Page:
I might write more about the weekend later, but to sum up the rest of it: I wandered around town and admired the architecture; took a walking/bus tour; visited museums; did some window shopping; and took the time to do whatever the heck I wanted to do. While I usually prefer to travel with a friend, it was also a positive experience for me to enjoy my own company and set my own schedule.

Saturday, October 17, 2015

Friday, October 16, 2015

Frankfurt Book Fair is this weekend!

This weekend is the annual Frankfurt Book Fair, the biggest book trade fair in the world. It's worth a visit, even for those who don't work in the book industry.

Official website for the Frankfurt Book Fair here.

I wrote about my previous visit here.

Thursday, October 15, 2015

Store review: Galerie Wagner, Kindsbach - gift store

Are you looking for a lovely and traditional gift that's actually made in Germany? In Kindsbach, a suburb of Kaiserslautern, shoppers can find just that at Galerie Wagner.

Store with traditional German handcrafts
Galerie Wagner, Kindsbach, street view

It's a delight of German handicrafts with everything from cuckoo clocks to doll houses inside the store. The highlight there is the selection of traditional German Christmas items. Räuchermännchen (little smoker men, which use incense inside so they appear to "smoke"), Christmas pyramids, ornaments, Schwibbögen, nutcrackers, and snow men line the shelves. Some items come from the Erzgebirge, a mountain area in Germany known for its handmade wooden figures.

Christmas decorations
Räuchermännchen (und Frauen!)
Mini Christmas pyramids and holiday scenes
Beyond that, there are paintings by German artists, Black Forest cuckoo clocks, pewter steins, music boxes, and Easter decorations. Everything is tidily packed into the store, making effective use of the small space for a large selection.
Pewter items for sale
It's not just the items for sale that make a store worth a visit. Friendly and knowledgeable service is important too and Frau Wagner, the store keeper and namesake, offers just that. I've visited the store twice; the first time, just to look, and the second time, to purchase gifts. I never felt rushed or pressured to buy anything; I actually enjoyed my shopping experience.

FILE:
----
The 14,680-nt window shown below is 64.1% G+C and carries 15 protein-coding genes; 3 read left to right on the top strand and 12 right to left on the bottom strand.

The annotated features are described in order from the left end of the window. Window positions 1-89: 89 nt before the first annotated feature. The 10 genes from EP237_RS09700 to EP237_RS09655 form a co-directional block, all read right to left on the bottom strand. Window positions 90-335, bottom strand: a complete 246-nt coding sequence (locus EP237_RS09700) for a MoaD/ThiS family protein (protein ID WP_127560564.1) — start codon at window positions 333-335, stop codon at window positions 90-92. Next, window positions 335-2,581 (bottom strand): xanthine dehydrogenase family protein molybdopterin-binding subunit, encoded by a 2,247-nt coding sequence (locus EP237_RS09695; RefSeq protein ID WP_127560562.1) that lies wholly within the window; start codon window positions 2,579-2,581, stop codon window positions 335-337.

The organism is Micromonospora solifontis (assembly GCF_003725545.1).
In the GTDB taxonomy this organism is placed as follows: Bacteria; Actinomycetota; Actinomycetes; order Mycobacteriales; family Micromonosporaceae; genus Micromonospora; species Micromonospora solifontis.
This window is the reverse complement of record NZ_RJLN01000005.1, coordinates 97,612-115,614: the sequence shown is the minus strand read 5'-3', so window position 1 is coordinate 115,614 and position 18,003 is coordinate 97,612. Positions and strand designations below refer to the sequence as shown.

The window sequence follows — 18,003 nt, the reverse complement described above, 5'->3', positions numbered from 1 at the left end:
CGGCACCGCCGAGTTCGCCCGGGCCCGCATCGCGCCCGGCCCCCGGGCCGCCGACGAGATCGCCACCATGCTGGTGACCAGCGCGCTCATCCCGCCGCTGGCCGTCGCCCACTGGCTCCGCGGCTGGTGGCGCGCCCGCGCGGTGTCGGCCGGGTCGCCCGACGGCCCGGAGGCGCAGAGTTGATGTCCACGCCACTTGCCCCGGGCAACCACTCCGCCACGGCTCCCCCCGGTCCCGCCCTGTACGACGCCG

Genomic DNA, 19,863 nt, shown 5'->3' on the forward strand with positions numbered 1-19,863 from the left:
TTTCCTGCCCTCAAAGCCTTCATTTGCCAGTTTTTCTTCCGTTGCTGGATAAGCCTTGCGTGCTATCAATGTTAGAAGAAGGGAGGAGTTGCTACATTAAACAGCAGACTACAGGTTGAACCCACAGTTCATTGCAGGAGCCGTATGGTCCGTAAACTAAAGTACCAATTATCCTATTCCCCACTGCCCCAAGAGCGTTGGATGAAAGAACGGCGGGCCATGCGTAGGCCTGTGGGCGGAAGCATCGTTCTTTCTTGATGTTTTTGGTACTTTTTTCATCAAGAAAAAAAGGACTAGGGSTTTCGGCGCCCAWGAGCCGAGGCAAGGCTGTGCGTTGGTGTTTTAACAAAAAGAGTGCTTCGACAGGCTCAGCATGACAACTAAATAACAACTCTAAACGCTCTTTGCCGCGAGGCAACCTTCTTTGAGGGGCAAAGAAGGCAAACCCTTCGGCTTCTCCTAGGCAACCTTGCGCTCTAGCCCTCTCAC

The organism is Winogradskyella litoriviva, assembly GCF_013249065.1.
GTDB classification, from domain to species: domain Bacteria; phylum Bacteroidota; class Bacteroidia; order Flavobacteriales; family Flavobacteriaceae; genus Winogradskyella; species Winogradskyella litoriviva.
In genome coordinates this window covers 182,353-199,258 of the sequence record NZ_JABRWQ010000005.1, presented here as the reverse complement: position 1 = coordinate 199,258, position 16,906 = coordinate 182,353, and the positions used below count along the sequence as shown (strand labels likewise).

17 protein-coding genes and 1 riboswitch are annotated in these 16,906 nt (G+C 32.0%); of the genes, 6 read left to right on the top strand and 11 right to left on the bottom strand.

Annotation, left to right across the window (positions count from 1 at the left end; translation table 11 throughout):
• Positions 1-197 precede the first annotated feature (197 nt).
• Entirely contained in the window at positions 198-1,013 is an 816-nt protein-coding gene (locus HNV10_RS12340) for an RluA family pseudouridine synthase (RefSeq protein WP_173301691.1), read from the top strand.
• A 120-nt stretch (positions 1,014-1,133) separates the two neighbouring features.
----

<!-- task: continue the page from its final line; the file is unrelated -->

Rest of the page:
Frau Wagner, fluent in English, is happy to answer questions about the products, make suggestions, and explain German traditions and how the pieces in her store relate to the traditions. She has operated the store for forty-five years and takes pride in offering quality items that have been actually made in Germany. She told me that items marked "Germany" were probably not made there; items marked "Made in Germany" were produced in-country, which is a requirement to receive that stamp.

Guided by Frau Wagner's helpful advice, I bought some really nice gifts for my family. I felt that prices were fair and very much in line for handcrafts actually made in Germany and I was happy to support an independently owned local business.

VAT forms are accepted
Galerie Wagner
Address: Kaiserstraße 35
67862 Kindsbach
Free street parking is available directly in front of the store or behind the building.
Phone: +49(0)637115144

Note: these opinions are entirely my own, based on my shopping experience there. I received no compensation from Galerie Wagner for this review.

Sunday, October 4, 2015

My week: October 4 ed.

I realized I haven't written an update on my week for a while. I spent most of September preparing for, and conducing, another huge staff training. It took up so much of my time, energy, and mental effort that I didn't want to do a whole lot beyond that.

-Anyway, I had my regular tandem speaking meeting and was able to have my tandem partner explain Indirekte Rede a bit more, which was definitely appreciated. I've started up Volkshochschule classes again and had learned it there but didn't fully grasp it. It's wonderful to receive extra tutoring from my tandem partner!

-We had a going away dinner for one of our colleagues from another department and found it funny when we all showed up wearing black. It looked as if we were either mourning his leaving or we were part of some sort of mafia.

We then had a hilarious, bawdy conversation. If you get the vapors at such a thing, skip the next two paragraphs. We met J's friend, whose name also starts with a J and will be the focus of the story. J #2 has a pet hedgehog so of course I had tons of questions for him. He was sharing anecdotes about these unusual pets. There was a Youtube video of a new owner petting his new hedgehog. Suddenly J stopped the story, worried that it might offend us. Of course I had to hear the story then but I can appreciate his wanting to be polite with new acquaintances. Anyway, experienced hedgehog owners saw the video and just about died. The person in the video was surprised at how much the hedgehog liked having its belly rubbed. Well, a male hedgehog's, um, male bits are on his belly and the new owner was inadvertently petting everything, without realizing it. (That gave me pause but it makes sense, given all of the quills on the rest of the 'hog.)